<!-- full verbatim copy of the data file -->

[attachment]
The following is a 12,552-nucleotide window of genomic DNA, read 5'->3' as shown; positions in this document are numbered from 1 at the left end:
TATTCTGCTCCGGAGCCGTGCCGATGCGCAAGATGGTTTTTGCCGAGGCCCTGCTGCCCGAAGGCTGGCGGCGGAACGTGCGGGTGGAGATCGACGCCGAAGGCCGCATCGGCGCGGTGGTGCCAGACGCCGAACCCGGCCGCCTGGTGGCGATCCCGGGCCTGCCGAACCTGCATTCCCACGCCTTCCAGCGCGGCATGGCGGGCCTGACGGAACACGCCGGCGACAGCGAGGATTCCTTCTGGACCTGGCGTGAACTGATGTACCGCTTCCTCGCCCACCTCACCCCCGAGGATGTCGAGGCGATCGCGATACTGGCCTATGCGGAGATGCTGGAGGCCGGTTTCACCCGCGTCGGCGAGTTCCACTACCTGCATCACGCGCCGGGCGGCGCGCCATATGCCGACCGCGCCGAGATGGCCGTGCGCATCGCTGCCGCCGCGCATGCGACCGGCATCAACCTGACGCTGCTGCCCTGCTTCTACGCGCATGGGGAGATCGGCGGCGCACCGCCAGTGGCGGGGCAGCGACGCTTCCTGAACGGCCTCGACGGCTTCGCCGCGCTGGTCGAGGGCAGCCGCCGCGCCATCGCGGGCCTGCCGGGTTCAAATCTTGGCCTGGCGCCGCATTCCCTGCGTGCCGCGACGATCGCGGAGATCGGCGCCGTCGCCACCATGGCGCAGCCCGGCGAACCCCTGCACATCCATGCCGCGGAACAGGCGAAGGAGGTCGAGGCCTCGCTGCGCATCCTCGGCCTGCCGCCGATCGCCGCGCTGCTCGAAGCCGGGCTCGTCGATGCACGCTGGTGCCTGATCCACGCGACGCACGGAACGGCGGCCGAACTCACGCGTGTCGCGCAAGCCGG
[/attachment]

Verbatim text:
The following is a 12,552-nucleotide window of genomic DNA, read 5'->3' as shown; positions in this document are numbered from 1 at the left end:
TATTCTGCTCCGGAGCCGTGCCGATGCGCAAGATGGTTTTTGCCGAGGCCCTGCTGCCCGAAGGCTGGCGGCGGAACGTGCGGGTGGAGATCGACGCCGAAGGCCGCATCGGCGCGGTGGTGCCAGACGCCGAACCCGGCCGCCTGGTGGCGATCCCGGGCCTGCCGAACCTGCATTCCCACGCCTTCCAGCGCGGCATGGCGGGCCTGACGGAACACGCCGGCGACAGCGAGGATTCCTTCTGGACCTGGCGTGAACTGATGTACCGCTTCCTCGCCCACCTCACCCCCGAGGATGTCGAGGCGATCGCGATACTGGCCTATGCGGAGATGCTGGAGGCCGGTTTCACCCGCGTCGGCGAGTTCCACTACCTGCATCACGCGCCGGGCGGCGCGCCATATGCCGACCGCGCCGAGATGGCCGTGCGCATCGCTGCCGCCGCGCATGCGACCGGCATCAACCTGACGCTGCTGCCCTGCTTCTACGCGCATGGGGAGATCGGCGGCGCACCGCCAGTGGCGGGGCAGCGACGCTTCCTGAACGGCCTCGACGGCTTCGCCGCGCTGGTCGAGGGCAGCCGCCGCGCCATCGCGGGCCTGCCGGGTTCAAATCTTGGCCTGGCGCCGCATTCCCTGCGTGCCGCGACGATCGCGGAGATCGGCGCCGTCGCCACCATGGCGCAGCCCGGCGAACCCCTGCACATCCATGCCGCGGAACAGGCGAAGGAGGTCGAGGCCTCGCTGCGCATCCTCGGCCTGCCGCCGATCGCCGCGCTGCTCGAAGCCGGGCTCGTCGATGCACGCTGGTGCCTGATCCACGCGACGCACGGAACGGCGGCCGAACTCACGCGTGTCGCGCAAGCCGG